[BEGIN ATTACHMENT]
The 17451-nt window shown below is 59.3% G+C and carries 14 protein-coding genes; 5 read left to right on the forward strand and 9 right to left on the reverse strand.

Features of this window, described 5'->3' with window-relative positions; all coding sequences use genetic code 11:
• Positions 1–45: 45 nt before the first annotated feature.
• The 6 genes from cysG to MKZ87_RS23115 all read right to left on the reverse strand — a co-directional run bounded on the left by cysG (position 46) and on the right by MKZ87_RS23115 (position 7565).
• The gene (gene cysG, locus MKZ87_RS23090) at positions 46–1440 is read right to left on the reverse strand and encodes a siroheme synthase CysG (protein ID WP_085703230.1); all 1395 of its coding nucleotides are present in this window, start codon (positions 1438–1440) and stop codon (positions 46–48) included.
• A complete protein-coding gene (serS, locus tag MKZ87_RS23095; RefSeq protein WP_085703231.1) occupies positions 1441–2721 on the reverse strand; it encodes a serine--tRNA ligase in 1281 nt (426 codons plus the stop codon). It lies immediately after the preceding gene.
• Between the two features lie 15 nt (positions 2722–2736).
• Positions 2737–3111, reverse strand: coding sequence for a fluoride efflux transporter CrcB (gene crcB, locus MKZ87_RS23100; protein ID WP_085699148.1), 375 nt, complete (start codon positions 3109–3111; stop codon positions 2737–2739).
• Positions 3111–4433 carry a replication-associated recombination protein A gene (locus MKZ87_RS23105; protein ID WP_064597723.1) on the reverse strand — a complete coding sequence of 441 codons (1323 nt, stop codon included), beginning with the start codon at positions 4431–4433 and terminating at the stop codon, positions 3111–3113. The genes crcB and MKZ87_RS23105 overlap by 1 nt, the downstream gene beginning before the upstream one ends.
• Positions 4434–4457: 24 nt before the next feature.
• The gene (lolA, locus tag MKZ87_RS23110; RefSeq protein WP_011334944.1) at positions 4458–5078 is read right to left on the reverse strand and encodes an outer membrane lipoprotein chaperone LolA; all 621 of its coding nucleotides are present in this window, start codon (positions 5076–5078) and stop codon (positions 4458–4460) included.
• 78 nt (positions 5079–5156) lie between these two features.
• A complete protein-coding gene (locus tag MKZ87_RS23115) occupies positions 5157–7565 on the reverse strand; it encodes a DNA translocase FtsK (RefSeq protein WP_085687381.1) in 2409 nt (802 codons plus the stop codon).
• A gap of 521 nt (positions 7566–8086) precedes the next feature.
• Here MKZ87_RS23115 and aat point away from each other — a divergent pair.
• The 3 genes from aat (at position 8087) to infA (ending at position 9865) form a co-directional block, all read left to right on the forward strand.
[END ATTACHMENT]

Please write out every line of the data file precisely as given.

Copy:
The 17451-nt window shown below is 59.3% G+C and carries 14 protein-coding genes; 5 read left to right on the forward strand and 9 right to left on the reverse strand.

Features of this window, described 5'->3' with window-relative positions; all coding sequences use genetic code 11:
• Positions 1–45: 45 nt before the first annotated feature.
• The 6 genes from cysG to MKZ87_RS23115 all read right to left on the reverse strand — a co-directional run bounded on the left by cysG (position 46) and on the right by MKZ87_RS23115 (position 7565).
• The gene (gene cysG, locus MKZ87_RS23090) at positions 46–1440 is read right to left on the reverse strand and encodes a siroheme synthase CysG (protein ID WP_085703230.1); all 1395 of its coding nucleotides are present in this window, start codon (positions 1438–1440) and stop codon (positions 46–48) included.
• A complete protein-coding gene (serS, locus tag MKZ87_RS23095; RefSeq protein WP_085703231.1) occupies positions 1441–2721 on the reverse strand; it encodes a serine--tRNA ligase in 1281 nt (426 codons plus the stop codon). It lies immediately after the preceding gene.
• Between the two features lie 15 nt (positions 2722–2736).
• Positions 2737–3111, reverse strand: coding sequence for a fluoride efflux transporter CrcB (gene crcB, locus MKZ87_RS23100; protein ID WP_085699148.1), 375 nt, complete (start codon positions 3109–3111; stop codon positions 2737–2739).
• Positions 3111–4433 carry a replication-associated recombination protein A gene (locus MKZ87_RS23105; protein ID WP_064597723.1) on the reverse strand — a complete coding sequence of 441 codons (1323 nt, stop codon included), beginning with the start codon at positions 4431–4433 and terminating at the stop codon, positions 3111–3113. The genes crcB and MKZ87_RS23105 overlap by 1 nt, the downstream gene beginning before the upstream one ends.
• Positions 4434–4457: 24 nt before the next feature.
• The gene (lolA, locus tag MKZ87_RS23110; RefSeq protein WP_011334944.1) at positions 4458–5078 is read right to left on the reverse strand and encodes an outer membrane lipoprotein chaperone LolA; all 621 of its coding nucleotides are present in this window, start codon (positions 5076–5078) and stop codon (positions 4458–4460) included.
• 78 nt (positions 5079–5156) lie between these two features.
• A complete protein-coding gene (locus tag MKZ87_RS23115) occupies positions 5157–7565 on the reverse strand; it encodes a DNA translocase FtsK (RefSeq protein WP_085687381.1) in 2409 nt (802 codons plus the stop codon).
• A gap of 521 nt (positions 7566–8086) precedes the next feature.
• Here MKZ87_RS23115 and aat point away from each other — a divergent pair.
• The 3 genes from aat (at position 8087) to infA (ending at position 9865) form a co-directional block, all read left to right on the forward strand.